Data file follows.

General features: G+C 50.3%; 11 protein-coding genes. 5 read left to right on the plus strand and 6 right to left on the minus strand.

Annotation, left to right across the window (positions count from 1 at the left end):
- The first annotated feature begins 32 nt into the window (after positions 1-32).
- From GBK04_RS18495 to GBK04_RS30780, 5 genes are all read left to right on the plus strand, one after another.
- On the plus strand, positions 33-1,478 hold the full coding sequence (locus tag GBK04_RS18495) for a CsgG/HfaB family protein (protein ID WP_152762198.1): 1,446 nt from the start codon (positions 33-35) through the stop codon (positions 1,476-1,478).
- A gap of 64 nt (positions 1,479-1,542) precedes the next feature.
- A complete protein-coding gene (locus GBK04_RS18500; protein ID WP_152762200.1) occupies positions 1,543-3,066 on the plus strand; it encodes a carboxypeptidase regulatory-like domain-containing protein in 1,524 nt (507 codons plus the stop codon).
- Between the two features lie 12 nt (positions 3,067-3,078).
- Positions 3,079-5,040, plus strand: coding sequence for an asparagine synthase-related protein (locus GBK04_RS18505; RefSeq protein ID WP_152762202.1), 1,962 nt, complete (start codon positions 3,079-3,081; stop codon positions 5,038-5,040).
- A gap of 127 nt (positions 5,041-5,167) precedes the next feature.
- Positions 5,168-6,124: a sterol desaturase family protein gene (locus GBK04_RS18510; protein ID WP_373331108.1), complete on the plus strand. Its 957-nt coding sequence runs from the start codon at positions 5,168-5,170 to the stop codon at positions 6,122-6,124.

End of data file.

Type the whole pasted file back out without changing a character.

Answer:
General features: G+C 50.3%; 11 protein-coding genes. 5 read left to right on the plus strand and 6 right to left on the minus strand.

Annotation, left to right across the window (positions count from 1 at the left end):
- The first annotated feature begins 32 nt into the window (after positions 1-32).
- From GBK04_RS18495 to GBK04_RS30780, 5 genes are all read left to right on the plus strand, one after another.
- On the plus strand, positions 33-1,478 hold the full coding sequence (locus tag GBK04_RS18495) for a CsgG/HfaB family protein (protein ID WP_152762198.1): 1,446 nt from the start codon (positions 33-35) through the stop codon (positions 1,476-1,478).
- A gap of 64 nt (positions 1,479-1,542) precedes the next feature.
- A complete protein-coding gene (locus GBK04_RS18500; protein ID WP_152762200.1) occupies positions 1,543-3,066 on the plus strand; it encodes a carboxypeptidase regulatory-like domain-containing protein in 1,524 nt (507 codons plus the stop codon).
- Between the two features lie 12 nt (positions 3,067-3,078).
- Positions 3,079-5,040, plus strand: coding sequence for an asparagine synthase-related protein (locus GBK04_RS18505; RefSeq protein ID WP_152762202.1), 1,962 nt, complete (start codon positions 3,079-3,081; stop codon positions 5,038-5,040).
- A gap of 127 nt (positions 5,041-5,167) precedes the next feature.
- Positions 5,168-6,124: a sterol desaturase family protein gene (locus GBK04_RS18510; protein ID WP_373331108.1), complete on the plus strand. Its 957-nt coding sequence runs from the start codon at positions 5,168-5,170 to the stop codon at positions 6,122-6,124.